Yugoslavia Table of Contents
Figure 2. Military Frontier Province Between the Habsburg and Ottoman Empires, ca. 1600-1800
Source: Based on information from Great Britain, Admiralty, Naval Intelligence Division, Yugoslavia II: History, Peoples, and Administration, London; 1944, 20.
Figure 3. Expansion of Serbia, 1804-1914
Tombstones of heretical Bogomil sect, Bosnia
Courtesy Sam and Sarah Stulberg
Before Yugoslavia became a nation, the Slovenes, Serbs, Croats, Montenegrins, Bosnians, Macedonians, and Albanians had virtually independent histories. The Slovenes struggled to define and defend their cultural identity for a millennium, first under the Frankish Kingdom and then under the Austrian Empire. The Croats of Croatia and Slavonia enjoyed a brief independence before falling under Hungarian and Austrian domination; and the Croats in Dalmatia struggled under Byzantine, Hungarian, Venetian, French, and Austrian rule. The Serbs, who briefly rivaled the Byzantine Empire in medieval times, suffered 500 years of Turkish domination before winning independence in the nineteenth century. Their Montenegrin kinsmen lived for centuries under a dynasty of bishop-priests and savagely defended their mountain homeland against foreign aggressors. Bosnians turned to heresy to protect themselves from external political and religious pressure, converted in great numbers to Islam after the Turks invaded, and became a nuisance to Austria-Hungary in the late nineteenth century. A hodgepodge of ethnic groups peopled Macedonia over the centuries. As the power of the Ottoman Empire waned, the region was contested among the Serbs, Bulgars, Greeks, and Albanians, and also was a pawn among the major European powers. Finally, the disputed Kosovo region, with an Albanian majority and medieval Serbian tradition, remained an Ottoman backwater until after the Balkan Wars of the early twentieth century.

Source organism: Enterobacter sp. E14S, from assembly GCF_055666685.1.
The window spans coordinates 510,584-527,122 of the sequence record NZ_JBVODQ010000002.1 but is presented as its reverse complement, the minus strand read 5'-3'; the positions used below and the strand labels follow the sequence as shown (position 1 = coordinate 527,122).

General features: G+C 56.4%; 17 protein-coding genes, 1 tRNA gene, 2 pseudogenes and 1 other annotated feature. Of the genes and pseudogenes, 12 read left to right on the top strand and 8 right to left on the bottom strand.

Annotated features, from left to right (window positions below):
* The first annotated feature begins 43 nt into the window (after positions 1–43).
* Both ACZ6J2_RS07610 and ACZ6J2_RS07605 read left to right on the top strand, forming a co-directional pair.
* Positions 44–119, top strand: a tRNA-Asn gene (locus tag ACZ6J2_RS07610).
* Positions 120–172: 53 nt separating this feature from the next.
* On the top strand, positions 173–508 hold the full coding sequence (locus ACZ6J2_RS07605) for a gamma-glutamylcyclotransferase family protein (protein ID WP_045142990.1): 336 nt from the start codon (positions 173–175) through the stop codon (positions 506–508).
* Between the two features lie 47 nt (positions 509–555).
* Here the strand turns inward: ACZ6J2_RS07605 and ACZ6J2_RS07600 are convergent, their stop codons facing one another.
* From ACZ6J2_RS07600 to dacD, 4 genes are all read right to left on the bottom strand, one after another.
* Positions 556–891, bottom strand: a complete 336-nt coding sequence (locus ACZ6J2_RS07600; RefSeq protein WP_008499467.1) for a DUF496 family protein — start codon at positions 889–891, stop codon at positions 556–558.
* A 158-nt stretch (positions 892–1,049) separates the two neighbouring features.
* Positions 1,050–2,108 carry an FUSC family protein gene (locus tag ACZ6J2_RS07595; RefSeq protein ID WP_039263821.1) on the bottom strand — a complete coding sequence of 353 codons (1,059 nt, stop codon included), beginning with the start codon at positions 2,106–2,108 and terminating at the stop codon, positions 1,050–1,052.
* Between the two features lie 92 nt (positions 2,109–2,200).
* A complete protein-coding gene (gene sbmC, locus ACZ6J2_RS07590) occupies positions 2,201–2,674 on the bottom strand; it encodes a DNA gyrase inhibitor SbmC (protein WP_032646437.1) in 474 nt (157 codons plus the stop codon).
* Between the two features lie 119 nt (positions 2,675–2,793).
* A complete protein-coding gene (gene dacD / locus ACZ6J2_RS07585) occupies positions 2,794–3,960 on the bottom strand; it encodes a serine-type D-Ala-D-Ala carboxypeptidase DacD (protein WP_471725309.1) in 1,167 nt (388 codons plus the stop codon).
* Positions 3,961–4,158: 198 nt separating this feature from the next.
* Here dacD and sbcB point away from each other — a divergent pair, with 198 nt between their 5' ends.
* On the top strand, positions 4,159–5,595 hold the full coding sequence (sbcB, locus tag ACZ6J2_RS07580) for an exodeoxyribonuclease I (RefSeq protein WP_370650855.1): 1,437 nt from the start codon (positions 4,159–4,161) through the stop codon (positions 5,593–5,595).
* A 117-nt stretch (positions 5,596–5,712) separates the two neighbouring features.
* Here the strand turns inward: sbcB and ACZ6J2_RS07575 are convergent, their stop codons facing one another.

Data as of December 1990